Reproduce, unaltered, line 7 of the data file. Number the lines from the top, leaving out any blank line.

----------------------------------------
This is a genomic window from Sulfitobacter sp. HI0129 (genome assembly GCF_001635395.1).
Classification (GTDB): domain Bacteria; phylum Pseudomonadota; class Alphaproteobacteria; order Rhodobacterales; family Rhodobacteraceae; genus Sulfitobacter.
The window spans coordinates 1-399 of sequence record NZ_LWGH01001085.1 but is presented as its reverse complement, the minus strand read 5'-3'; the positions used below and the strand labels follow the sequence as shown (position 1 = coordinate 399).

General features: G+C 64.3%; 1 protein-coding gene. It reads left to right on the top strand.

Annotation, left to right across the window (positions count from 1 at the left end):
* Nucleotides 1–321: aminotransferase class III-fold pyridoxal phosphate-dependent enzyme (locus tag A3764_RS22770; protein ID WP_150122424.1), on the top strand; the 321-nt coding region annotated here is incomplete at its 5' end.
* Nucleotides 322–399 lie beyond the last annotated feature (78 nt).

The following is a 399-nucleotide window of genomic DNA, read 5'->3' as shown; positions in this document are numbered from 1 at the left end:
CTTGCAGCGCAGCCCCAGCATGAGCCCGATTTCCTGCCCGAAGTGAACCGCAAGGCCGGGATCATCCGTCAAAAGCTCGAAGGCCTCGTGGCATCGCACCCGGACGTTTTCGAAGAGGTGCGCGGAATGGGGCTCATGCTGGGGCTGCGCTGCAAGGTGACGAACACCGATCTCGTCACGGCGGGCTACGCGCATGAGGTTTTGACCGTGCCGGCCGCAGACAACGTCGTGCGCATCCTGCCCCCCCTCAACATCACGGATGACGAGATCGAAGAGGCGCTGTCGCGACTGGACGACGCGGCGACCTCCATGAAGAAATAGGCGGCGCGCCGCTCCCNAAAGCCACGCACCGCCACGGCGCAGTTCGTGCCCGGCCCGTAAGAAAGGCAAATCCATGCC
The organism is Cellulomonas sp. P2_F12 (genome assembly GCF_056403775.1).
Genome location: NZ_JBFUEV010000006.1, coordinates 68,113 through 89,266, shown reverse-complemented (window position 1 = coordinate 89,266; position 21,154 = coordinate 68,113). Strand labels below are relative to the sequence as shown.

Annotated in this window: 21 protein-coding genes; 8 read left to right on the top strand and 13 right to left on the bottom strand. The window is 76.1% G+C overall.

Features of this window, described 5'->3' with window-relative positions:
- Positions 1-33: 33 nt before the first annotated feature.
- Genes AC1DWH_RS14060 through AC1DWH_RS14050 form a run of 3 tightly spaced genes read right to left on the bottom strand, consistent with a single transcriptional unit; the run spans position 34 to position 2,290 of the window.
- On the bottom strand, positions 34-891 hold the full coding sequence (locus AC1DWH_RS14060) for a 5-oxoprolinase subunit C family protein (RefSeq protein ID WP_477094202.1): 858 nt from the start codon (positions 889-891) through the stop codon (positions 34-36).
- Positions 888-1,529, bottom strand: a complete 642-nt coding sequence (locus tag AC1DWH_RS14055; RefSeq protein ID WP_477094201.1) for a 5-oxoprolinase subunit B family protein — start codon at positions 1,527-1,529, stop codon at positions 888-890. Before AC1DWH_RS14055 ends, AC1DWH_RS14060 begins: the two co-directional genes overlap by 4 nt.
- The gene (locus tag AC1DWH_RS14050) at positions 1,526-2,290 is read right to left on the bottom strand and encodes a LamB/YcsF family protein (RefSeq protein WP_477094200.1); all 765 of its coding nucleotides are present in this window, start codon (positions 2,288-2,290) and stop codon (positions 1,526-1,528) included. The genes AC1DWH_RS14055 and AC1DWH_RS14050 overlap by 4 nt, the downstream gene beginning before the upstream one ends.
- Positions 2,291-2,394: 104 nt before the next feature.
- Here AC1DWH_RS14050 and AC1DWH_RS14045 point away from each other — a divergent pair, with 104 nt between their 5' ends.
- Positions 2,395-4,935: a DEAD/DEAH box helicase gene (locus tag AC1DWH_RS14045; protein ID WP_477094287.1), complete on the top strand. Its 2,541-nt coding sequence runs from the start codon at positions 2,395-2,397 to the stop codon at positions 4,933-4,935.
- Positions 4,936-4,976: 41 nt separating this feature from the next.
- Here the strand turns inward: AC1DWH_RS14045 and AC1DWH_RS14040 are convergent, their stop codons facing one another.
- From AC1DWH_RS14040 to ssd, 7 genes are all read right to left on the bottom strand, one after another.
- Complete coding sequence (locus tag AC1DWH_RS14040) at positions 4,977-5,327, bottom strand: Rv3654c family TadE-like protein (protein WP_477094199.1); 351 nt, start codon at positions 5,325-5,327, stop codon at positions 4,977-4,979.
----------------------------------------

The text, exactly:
* Nucleotides 322–399 lie beyond the last annotated feature (78 nt).